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Title: Palaeolithic art : more than meets the eye? : an object biography approach to engraved stone plaquettes from the Magdalenian site of Montastruc, south-central France
Author: Needham, Andrew
ISNI:       0000 0004 6494 4465
Awarding Body: University of York
Current Institution: University of York
Date of Award: 2017
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This thesis asks a simple question of Palaeolithic art: is there more to it than meets the eye? In exploring the history of the study of Palaeolithic art, a strong bias is revealed, a fixation on how the art looks in its finished form. An object biography approach, augmented by a suite of new digital techniques, and by non-western insights into ontology concerning humans, and animals and objects, is used to explore Palaeolithic art from a different perspective. This approach is explored through its application in a detailed case study: the analysis of engraved stone plaquettes from the Magdalenian site of Montastruc, southern France. The plaquettes are assessed not only based on their visual attributes, but how they were made, used and deposited, enhanced via the use of 3D models and microscopy. Emphasis is placed on trying to re-contextualise the collection, offering an analysis of all objects from the Peccadeau de l’Isle collection held in the British Museum, c. 15,620 objects. These broad life phases are considered within a Magdalenian cosmology occupied by numerous agents, beyond the bounds of humans alone. In the creation and use of art, this non-human agency is argued to be evident, playing an active role in the choices made by the artists working at Montastruc. The plaquettes are argued to be deeply social, made close to fire and by multiple artists of varying skill. The plaquettes had a distinct life history when compared to organic art objects found at the site, highlighting the nuance that can be revealed through an object biography perspective. The rich interpretations made possible by shifting the archaeological gaze to object biography, insights from non-western anthropology, and new high-resolution digital techniques are argued to represent a significant approach that can potentially be applied to other Palaeolithic art contexts and beyond.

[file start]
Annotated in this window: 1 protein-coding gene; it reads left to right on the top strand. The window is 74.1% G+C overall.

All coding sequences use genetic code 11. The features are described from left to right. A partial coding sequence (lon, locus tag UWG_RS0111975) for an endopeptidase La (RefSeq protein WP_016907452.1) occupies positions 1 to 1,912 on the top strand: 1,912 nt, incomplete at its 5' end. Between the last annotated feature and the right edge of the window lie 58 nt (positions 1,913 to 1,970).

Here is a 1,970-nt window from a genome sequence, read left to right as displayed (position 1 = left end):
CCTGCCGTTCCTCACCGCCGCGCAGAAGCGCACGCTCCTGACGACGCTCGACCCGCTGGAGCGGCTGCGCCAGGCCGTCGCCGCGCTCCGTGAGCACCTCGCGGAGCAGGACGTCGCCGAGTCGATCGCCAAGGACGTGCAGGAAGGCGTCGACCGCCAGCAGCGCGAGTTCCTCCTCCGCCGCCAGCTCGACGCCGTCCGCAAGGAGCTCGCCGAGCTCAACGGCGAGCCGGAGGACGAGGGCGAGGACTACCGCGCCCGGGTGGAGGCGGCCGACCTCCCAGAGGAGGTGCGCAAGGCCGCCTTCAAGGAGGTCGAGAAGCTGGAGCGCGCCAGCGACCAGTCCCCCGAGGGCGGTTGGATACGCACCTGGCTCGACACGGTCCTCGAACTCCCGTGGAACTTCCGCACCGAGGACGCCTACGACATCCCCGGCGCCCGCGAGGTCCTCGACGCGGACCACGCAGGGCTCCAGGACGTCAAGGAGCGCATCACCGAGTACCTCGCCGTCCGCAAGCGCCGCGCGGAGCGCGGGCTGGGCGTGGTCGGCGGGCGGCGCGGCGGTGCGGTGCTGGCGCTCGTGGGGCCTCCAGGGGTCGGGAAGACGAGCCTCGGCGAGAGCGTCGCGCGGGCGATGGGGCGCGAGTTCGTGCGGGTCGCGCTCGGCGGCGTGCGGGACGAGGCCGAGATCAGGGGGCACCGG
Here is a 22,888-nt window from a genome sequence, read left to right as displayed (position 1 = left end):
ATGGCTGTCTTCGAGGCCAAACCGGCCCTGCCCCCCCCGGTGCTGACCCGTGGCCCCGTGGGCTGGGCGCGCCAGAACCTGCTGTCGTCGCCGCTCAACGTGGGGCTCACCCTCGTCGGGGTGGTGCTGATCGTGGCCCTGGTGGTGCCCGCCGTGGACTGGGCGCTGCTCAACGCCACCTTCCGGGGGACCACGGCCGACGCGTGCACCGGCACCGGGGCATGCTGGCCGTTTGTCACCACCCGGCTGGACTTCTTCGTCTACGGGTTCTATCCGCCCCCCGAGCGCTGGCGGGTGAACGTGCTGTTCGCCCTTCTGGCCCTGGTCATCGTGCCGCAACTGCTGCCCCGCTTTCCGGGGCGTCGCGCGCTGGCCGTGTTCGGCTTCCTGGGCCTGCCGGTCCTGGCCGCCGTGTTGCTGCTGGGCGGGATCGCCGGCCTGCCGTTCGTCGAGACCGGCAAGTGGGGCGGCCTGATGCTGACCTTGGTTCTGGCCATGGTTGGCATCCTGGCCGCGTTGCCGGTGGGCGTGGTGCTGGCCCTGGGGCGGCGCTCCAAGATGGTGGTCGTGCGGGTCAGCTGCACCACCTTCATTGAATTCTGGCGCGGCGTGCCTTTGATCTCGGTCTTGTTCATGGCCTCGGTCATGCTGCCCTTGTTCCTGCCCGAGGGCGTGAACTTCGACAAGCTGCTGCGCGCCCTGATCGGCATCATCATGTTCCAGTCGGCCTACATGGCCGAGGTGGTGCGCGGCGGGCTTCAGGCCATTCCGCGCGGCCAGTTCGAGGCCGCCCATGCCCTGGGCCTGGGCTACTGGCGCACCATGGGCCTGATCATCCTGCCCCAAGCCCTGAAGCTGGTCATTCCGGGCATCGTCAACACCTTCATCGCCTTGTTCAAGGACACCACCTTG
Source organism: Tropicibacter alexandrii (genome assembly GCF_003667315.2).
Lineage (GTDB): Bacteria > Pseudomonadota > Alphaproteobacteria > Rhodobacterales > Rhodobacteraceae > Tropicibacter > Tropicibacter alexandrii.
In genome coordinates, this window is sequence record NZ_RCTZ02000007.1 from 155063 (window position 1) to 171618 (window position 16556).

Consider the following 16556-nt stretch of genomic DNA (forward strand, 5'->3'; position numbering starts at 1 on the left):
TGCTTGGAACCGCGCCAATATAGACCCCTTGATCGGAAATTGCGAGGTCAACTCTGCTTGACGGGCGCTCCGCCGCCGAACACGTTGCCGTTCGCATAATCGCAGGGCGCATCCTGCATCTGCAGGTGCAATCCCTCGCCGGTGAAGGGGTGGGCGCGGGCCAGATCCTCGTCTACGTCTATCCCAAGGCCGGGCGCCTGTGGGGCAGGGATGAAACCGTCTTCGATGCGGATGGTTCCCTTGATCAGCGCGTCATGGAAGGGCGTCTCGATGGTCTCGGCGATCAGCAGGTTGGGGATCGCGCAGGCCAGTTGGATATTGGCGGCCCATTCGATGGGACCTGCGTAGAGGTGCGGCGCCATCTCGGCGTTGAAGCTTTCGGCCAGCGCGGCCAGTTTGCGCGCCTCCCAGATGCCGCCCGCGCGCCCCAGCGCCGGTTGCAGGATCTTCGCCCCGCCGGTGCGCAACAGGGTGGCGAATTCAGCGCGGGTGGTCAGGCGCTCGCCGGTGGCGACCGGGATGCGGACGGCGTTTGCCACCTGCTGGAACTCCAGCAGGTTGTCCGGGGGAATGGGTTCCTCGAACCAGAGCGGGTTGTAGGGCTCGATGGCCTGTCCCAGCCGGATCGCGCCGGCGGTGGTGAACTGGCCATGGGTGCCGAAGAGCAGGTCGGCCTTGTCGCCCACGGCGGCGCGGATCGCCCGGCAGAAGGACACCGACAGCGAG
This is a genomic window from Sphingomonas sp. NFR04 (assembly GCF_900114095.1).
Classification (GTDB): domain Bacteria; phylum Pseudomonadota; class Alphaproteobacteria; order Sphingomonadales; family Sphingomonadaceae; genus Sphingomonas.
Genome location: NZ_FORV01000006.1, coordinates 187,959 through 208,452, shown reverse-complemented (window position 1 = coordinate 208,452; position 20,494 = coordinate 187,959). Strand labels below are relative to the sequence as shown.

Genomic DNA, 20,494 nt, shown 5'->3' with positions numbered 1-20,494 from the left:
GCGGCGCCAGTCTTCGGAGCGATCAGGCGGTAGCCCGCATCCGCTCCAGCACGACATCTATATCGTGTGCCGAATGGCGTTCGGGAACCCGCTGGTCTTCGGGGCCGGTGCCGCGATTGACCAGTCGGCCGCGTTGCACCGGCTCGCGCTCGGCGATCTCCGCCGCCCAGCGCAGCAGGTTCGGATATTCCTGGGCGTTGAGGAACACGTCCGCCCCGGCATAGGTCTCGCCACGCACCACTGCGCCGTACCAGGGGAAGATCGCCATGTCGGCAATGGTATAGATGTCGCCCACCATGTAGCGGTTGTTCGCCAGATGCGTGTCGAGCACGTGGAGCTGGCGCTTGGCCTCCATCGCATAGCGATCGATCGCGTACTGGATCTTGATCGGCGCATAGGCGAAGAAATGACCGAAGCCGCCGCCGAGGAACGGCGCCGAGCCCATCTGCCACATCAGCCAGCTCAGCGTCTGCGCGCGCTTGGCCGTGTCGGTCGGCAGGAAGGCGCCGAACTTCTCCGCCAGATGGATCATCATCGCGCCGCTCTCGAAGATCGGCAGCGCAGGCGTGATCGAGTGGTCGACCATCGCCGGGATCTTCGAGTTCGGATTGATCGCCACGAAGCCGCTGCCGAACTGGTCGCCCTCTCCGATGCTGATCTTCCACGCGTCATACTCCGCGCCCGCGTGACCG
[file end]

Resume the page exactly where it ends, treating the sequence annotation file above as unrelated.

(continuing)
Supervisor: Spikins, Penny Sponsor: Not available
Qualification Name: Thesis (Ph.D.) Qualification Level: Doctoral
EThOS ID:  DOI: Not available